KIGALI - The National Council for Higher Education (NCHE) has dropped a bombshell, saying that some lecturers in private universities used forged academic papers to get recruited.
Prof. Geoffrey Rugege, the NCHE Executive Director confirmed the development to The New Times this week.
According to Rugege, some ‘expatriates’ from neighbouring countries namely, the Democratic Republic of Congo, Burundi, and Uganda were the main culprits.
A source from the Ministry of Education said on Wednesday that some lecturers in the past had been rejected because they were carrying doctored academic transcripts.
The source who spoke on condition of anonymity because he does not speak on behalf of the ministry, said verifying academic transcripts has become regular as efforts to curb the practice are being stepped up.
“In some institutions, we discovered some lecturers had no genuine academic papers. We rejected them,” Rugege said in an exclusive interview at his office in Kacyiru.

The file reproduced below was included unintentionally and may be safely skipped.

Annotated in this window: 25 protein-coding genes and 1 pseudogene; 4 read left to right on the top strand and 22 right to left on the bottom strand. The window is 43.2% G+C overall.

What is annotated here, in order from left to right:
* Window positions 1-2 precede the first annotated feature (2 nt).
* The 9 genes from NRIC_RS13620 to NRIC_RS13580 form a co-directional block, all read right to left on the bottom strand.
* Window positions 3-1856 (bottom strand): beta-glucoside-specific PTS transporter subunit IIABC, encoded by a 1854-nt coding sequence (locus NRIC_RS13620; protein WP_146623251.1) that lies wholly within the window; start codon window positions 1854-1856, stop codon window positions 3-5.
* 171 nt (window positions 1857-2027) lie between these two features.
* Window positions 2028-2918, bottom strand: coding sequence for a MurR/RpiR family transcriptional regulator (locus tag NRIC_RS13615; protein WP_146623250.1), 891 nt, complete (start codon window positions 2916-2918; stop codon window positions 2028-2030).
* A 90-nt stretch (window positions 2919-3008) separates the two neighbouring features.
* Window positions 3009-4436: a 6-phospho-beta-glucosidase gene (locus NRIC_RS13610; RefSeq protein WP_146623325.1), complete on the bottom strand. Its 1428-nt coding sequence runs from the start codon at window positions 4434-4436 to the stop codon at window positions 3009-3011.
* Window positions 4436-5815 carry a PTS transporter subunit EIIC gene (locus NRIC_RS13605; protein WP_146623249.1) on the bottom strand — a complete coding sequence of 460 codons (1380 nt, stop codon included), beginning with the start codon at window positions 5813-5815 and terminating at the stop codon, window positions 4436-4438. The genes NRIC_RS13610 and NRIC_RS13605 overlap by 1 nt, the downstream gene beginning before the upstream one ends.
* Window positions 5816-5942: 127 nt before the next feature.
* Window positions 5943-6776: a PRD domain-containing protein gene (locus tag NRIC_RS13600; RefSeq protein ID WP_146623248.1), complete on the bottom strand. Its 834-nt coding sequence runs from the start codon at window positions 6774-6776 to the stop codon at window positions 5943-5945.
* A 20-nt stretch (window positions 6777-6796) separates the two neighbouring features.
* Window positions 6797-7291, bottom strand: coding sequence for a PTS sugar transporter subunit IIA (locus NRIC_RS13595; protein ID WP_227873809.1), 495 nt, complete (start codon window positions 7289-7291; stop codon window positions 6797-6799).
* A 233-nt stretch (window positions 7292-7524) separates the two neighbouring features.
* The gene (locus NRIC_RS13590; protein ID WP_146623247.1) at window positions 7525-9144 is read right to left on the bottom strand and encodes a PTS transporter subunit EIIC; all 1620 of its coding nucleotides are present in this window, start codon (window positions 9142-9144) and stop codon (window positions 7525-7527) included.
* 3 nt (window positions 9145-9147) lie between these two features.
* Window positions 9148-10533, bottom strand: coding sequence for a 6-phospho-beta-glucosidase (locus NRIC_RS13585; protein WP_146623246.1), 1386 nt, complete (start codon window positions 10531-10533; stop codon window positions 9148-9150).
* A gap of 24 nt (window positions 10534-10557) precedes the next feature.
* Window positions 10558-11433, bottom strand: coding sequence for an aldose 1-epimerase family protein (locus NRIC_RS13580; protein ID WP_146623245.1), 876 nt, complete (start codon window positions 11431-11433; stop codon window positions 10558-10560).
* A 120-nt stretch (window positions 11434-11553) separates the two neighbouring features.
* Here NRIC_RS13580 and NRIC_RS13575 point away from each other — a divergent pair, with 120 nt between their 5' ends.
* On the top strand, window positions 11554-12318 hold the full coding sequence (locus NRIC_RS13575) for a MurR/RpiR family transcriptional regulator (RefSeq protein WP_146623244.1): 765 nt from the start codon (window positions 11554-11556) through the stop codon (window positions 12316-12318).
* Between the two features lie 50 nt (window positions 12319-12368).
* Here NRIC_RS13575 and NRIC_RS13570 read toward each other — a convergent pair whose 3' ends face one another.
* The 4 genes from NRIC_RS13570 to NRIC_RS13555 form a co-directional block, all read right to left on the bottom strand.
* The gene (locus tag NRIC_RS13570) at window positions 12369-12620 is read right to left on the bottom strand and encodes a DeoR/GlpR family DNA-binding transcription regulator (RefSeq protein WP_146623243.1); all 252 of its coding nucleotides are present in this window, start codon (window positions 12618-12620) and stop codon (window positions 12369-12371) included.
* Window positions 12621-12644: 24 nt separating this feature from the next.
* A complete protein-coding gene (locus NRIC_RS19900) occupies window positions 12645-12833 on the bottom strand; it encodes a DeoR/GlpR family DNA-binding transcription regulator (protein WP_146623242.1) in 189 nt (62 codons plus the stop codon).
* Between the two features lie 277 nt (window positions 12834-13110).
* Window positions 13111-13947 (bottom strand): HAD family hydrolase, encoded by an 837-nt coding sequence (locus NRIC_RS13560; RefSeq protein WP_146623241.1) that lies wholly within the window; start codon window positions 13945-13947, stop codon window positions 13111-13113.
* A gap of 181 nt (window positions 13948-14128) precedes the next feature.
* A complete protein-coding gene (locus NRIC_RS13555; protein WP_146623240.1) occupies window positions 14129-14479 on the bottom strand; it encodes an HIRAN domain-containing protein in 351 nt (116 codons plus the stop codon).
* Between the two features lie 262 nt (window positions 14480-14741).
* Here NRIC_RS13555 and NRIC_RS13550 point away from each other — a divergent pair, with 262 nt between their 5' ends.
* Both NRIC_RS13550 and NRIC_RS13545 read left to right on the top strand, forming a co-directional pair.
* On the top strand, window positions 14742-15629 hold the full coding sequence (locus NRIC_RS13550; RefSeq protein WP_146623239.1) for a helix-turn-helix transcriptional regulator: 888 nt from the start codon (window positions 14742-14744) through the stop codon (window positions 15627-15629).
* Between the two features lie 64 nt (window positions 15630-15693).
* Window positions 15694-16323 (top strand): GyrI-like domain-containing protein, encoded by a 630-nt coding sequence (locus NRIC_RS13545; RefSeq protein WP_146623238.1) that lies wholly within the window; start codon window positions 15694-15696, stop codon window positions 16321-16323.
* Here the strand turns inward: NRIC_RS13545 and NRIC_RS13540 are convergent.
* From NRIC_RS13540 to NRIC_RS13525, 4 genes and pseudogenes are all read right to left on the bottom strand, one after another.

“We get lecturers’ academic papers and contact the universities where they claim to have attended.”
“Our work is not to arrest people. We only told these institutions not to employ such people,” Rugege said, adding that, “this should not imply we don’t have qualified lecturers.”
He explained the council needed lecturers who can match international standards, adding that the verification process aims at identifying competent lecturers who can render quality education to students.
When contacted, John Rutayisire, the Executive Secretary of Rwanda National Examination Council (RNEC) said they have acquired a modern machine that will be used to detect forged academic papers.
“It was acquired from Britain. I am sure forged academic papers will be a thing of the past in Rwanda,” Rutayisire said by phone yesterday.
Last year, former NCHE Executive Director, Prof. Pamela Abbott, issued directives to both public and private universities’ to check the papers of their lecturers following complaints that some were using forged papers.
NCHE is the government’s agency mandated to ensure quality and oversee the planning of all tertiary institutions in the country.
Last year, police arrested a self-proclaimed National University of Rwanda (NUR) lecturer, Emmanuel Gakwaya, for allegedly using forged academic papers.
Gakwaya had claimed to have got his Masters and PhD on the same day and the US University he claimed to have attended didn’t exist.